ON LIVING WITH A BLOOD DISEASE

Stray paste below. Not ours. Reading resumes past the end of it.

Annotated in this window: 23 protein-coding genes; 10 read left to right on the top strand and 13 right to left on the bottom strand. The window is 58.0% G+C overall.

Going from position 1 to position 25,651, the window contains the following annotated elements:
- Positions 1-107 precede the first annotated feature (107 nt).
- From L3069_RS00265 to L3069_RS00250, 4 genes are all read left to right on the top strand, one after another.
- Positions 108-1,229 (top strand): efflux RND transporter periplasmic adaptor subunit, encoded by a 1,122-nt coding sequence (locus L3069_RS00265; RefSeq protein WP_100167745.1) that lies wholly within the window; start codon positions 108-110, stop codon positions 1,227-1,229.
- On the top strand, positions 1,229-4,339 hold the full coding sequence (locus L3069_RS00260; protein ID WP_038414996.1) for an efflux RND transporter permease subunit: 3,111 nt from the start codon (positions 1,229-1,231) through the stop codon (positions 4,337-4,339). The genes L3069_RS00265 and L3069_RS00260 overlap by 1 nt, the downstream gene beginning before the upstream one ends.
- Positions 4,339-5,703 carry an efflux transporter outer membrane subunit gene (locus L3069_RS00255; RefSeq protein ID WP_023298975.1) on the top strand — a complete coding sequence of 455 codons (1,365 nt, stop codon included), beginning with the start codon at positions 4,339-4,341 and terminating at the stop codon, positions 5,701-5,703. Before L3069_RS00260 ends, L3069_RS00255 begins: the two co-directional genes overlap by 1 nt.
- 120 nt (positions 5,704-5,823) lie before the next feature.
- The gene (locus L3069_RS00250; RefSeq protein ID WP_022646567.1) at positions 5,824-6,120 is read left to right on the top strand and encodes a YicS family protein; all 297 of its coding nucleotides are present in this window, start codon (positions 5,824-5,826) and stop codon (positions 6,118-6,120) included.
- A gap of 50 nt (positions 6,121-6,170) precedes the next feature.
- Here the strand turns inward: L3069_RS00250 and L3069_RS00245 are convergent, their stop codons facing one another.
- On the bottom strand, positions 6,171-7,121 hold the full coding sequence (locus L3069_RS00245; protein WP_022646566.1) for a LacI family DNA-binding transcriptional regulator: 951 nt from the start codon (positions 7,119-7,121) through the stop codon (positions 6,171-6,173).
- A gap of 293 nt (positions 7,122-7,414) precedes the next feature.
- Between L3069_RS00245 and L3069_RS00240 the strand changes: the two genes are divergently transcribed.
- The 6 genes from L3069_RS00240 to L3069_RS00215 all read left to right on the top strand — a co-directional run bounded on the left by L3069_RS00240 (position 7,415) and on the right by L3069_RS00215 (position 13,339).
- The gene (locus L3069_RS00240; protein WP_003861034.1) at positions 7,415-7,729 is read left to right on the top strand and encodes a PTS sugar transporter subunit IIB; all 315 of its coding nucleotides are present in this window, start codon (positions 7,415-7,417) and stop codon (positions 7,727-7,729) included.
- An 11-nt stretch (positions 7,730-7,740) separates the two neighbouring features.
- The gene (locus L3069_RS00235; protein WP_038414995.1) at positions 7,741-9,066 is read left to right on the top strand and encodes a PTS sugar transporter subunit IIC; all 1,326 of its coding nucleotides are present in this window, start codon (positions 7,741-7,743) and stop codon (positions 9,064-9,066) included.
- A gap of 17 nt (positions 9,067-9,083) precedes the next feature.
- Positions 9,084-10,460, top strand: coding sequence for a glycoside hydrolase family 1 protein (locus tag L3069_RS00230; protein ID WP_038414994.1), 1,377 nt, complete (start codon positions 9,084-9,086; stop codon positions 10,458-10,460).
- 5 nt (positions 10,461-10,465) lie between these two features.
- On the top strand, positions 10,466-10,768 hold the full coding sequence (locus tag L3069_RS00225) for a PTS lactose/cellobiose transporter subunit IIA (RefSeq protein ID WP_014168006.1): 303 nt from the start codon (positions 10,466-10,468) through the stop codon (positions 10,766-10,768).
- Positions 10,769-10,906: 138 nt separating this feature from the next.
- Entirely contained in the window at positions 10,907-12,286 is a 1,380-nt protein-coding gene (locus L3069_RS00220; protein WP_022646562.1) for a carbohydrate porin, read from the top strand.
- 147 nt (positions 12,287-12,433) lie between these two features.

Bubbly James Nkomo still exudes oodles of a positive spirit and is not deterred by a genetic blood condition that predisposes him to frequent bleeding. He has since found a way to live life fully with haemophilia, a condition he was diagnosed with when he was only one year old. Born in Maitengwe, Nkomo remembers outgrowing his mother’s and grandmother’s laps to explore the exciting world around him. “Crawling was painful; my knee joints ached endlessly and navigating outside was worse. I always had bruises that bled longer than usual and also took longer to heal,” says Nkomo. The swellings were worse and would take ages to heal; little Nkomo was discouraged from playing with his peers. Not long after, further medical investigations led to a diagnosis of haemophilia. His mother and grandmother were told by the doctor to ensure that he did not engage in play that predisposed him to injuries, since the ability of his blood to clot was severely reduced, causing him to bleed severely even from slight injury. However, these medical warnings only made a growing Nkomo less popular among his friends. “Playing the ‘soft’ games was not fun at all. I was always isolated because if I got injured, my grandmother would reprimand my friends,” he says, recalling that this only led him to rebel against his family. “I wandered beyond our homestead and got involved in the dangerous games to prove that I was a worthy playmate. However, I would go home with swollen ankles and lots of bruises that gave way to painful nights,” he says.And the play got dangerous. When Nkomo was eight years old, together with adrenaline-filled peers, they would hang on the back of a pick-up to quell their desire for adventure. “As we were enjoying our free ride, the driver noticed us and took emergency breaks to discourage us. I hit my chin against one of the metallic guards of the vehicle, leading to uncontrolled bleeding of my gums,” he says. His friends deserted him and when he got home, he paid the price for defying authority. “I could not be treated at the local clinic and was referred to the Princess Marina Hospital where I got a series of stitches and was admitted for one month to ensure the wounds were well-healed,” says Nkomo. He had to learn to take up more favourable pastimes like swimming that gave him even more gratification than an aggressive game of football. “Haemophilia is a painful disease yet learning how to cope provides an almost normal lifestyle,” says Nkomo, a human resource practitioner. At 34 years of age, married and father to six-year-old Tiffany, Nkomo has also taken up the role of being mentor and big brother to his male cousin who also has the same genetic condition. Nkomo cites the need to create nationwide awareness on the condition in order to improve the quality of life for individuals living with it and for families unaware of how to cope with it. “Once you know what you are dealing with, a normal life is possible,” he says. Haemophilia is a rare disorder in which the blood clot does not clot normally because it lacks sufficient blood clotting proteins. A patient with haemophilia may bleed for a longer time after an injury than he/she would, if the blood clotted normally. This internal bleeding can damage organs and tissues, and may be life-threatening. Some symptoms of haemophilia include, excessive bleeding from cuts or injuries or after surgery or dental work, prolonged menses in women, many large and deep bruises.